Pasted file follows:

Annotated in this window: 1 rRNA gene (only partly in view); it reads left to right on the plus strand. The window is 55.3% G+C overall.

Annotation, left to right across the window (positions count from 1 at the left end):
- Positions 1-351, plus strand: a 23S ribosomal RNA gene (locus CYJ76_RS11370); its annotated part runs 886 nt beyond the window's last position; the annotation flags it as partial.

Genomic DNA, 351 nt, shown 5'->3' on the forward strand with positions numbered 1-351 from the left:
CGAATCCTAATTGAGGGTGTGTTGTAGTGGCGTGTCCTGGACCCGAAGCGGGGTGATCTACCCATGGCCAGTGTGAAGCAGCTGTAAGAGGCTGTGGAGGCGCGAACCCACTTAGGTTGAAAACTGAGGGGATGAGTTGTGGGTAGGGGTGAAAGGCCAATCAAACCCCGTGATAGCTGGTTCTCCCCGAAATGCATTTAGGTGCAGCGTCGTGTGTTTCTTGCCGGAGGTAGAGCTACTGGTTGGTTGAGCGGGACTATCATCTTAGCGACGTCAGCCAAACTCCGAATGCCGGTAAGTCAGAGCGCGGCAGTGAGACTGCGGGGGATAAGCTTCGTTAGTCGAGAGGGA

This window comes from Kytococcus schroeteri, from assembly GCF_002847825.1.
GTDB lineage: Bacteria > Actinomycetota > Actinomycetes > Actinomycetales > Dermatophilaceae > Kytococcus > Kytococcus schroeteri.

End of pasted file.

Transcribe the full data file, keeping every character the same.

Annotated in this window: 1 rRNA gene (only partly in view); it reads left to right on the plus strand. The window is 55.3% G+C overall.

Annotation, left to right across the window (positions count from 1 at the left end):
- Positions 1-351, plus strand: a 23S ribosomal RNA gene (locus CYJ76_RS11370); its annotated part runs 886 nt beyond the window's last position; the annotation flags it as partial.

Genomic DNA, 351 nt, shown 5'->3' on the forward strand with positions numbered 1-351 from the left:
CGAATCCTAATTGAGGGTGTGTTGTAGTGGCGTGTCCTGGACCCGAAGCGGGGTGATCTACCCATGGCCAGTGTGAAGCAGCTGTAAGAGGCTGTGGAGGCGCGAACCCACTTAGGTTGAAAACTGAGGGGATGAGTTGTGGGTAGGGGTGAAAGGCCAATCAAACCCCGTGATAGCTGGTTCTCCCCGAAATGCATTTAGGTGCAGCGTCGTGTGTTTCTTGCCGGAGGTAGAGCTACTGGTTGGTTGAGCGGGACTATCATCTTAGCGACGTCAGCCAAACTCCGAATGCCGGTAAGTCAGAGCGCGGCAGTGAGACTGCGGGGGATAAGCTTCGTTAGTCGAGAGGGA

This window comes from Kytococcus schroeteri, from assembly GCF_002847825.1.
GTDB lineage: Bacteria > Actinomycetota > Actinomycetes > Actinomycetales > Dermatophilaceae > Kytococcus > Kytococcus schroeteri.